Many homeowners around the country are facing the difficult prospect of losing their homes. In the month of August, national foreclosure rates were double that of last year. September saw a slight decline, but experts fear that this decrease was only a blip on the continuing fall of the national real estate market.
Why are so many people facing foreclosure? During the housing boom of the last couple of years, lenders gave out adjustable rate loans that started off with very low monthly payments. They also did not make sure that home buyers could afford to pay for their homes once these rates increased. Now that interest rates have gone up, many homeowners are unable to cover the costs.
Wooed by low interest rates and the constant media barrage of real estate news, people wanted to get in on the action. Not only was real estate going to be a great investment, but it was also a booming industry, and therefore something new and exciting to get involved with. Home buyers didn't do their homework in terms of checking out their lenders, and they went for the teaser rate loans. They did not budget for rainy days, or the eventual slow down of the real estate market. Now many of these people are in trouble, with seemingly little that they can do about it.
While hindsight is always 20/20, there are things that homeowners can do besides turn back time in order to prevent foreclosure. The owner must take steps to get their finances under control.
The first step is to contact your lender. Be forthright with them as soon as you experience financial difficulty. Tell them what the circumstances are that are making it hard for you to make your payments. Your mortgage lender is not in the business to watch you fail, so they should be willing to work out some kind of plan with you to avoid defaulting on your home loan. By approaching them right away in an honest manner, your lender will be more likely to trust you, and will be more flexible with their options.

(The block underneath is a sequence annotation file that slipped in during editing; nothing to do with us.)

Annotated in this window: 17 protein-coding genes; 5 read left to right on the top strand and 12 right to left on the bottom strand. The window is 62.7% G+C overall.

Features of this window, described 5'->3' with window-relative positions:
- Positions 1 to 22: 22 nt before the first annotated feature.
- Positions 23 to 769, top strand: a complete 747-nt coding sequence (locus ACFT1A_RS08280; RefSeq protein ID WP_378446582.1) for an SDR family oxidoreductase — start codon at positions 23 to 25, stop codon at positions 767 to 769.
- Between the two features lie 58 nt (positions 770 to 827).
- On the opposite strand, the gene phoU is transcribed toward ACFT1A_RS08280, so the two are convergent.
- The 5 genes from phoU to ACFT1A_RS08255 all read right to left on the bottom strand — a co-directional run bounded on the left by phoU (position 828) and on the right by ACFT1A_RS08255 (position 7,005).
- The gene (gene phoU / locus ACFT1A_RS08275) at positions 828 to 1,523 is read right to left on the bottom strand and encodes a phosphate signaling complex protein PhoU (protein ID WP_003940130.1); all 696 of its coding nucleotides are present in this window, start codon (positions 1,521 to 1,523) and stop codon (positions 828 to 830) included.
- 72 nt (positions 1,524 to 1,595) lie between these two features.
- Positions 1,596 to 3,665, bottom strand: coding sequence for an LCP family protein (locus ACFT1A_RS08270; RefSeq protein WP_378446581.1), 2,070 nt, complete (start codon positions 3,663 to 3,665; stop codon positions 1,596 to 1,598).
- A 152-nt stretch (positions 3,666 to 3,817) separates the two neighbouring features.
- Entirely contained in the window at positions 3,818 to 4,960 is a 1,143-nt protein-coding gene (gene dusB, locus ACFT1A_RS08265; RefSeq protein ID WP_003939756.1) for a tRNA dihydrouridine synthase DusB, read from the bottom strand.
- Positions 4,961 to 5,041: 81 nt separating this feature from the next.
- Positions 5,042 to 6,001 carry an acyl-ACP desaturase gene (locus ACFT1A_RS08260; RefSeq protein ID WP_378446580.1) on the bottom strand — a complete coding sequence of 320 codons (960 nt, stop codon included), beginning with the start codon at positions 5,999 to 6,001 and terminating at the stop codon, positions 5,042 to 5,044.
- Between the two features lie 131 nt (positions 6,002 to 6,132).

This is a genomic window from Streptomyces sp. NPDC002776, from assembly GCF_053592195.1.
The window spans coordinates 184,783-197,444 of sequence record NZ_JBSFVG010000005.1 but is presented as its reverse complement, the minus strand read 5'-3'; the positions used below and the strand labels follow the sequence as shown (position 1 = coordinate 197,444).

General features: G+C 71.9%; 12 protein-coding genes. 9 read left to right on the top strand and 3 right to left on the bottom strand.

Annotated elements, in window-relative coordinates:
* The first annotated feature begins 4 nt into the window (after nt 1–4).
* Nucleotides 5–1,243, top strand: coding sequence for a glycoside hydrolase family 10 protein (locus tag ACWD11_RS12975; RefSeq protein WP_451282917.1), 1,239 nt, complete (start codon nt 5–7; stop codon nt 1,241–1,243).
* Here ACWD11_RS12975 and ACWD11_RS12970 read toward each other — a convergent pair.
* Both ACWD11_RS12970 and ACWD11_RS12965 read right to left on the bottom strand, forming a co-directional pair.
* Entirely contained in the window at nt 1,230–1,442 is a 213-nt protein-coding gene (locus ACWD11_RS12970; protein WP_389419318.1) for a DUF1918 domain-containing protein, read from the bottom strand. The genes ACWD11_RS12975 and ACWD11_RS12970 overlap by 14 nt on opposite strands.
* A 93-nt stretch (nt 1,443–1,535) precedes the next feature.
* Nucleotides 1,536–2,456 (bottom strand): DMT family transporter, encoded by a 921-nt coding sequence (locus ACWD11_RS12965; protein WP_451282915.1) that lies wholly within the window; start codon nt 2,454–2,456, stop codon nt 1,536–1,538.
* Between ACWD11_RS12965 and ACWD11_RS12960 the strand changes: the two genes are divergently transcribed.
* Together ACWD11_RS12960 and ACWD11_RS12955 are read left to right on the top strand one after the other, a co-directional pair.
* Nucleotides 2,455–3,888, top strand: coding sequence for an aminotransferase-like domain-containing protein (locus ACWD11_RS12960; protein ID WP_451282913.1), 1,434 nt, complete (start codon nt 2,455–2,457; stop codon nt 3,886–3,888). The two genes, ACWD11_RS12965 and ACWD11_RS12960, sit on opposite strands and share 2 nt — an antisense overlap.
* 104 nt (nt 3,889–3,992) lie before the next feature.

Budgeting is the next step. Your lender may assist you in creating a budget that you and your family can live with. You will want to look at all of your monthly payments, and if possible, consolidate some of them. Every little bit helps. You may also be able to extend your mortgage period so that you have lower monthly payments. Again, your lender will the person to help you on this, so you want to be on their good side. Don't leave them in the dark!
You may decide to sell your home if you cannot reduce your monthly expenses to a workable amount. While the intention is to free you from high payments, the slowing real estate market is making it difficult for people in some areas of the country to sell their homes. Being stuck in an overpriced home is a place that no homeowner wants to find themselves in.
The last thing that you can do is to consider bankruptcy. This is your absolute last resort because it will destroy your credit rating for seven years or more, and make your life very difficult. Try your best to work with your lender, and any other creditors that you are dealing with before you choose this option. They want their money, so they will want to help as much as possible.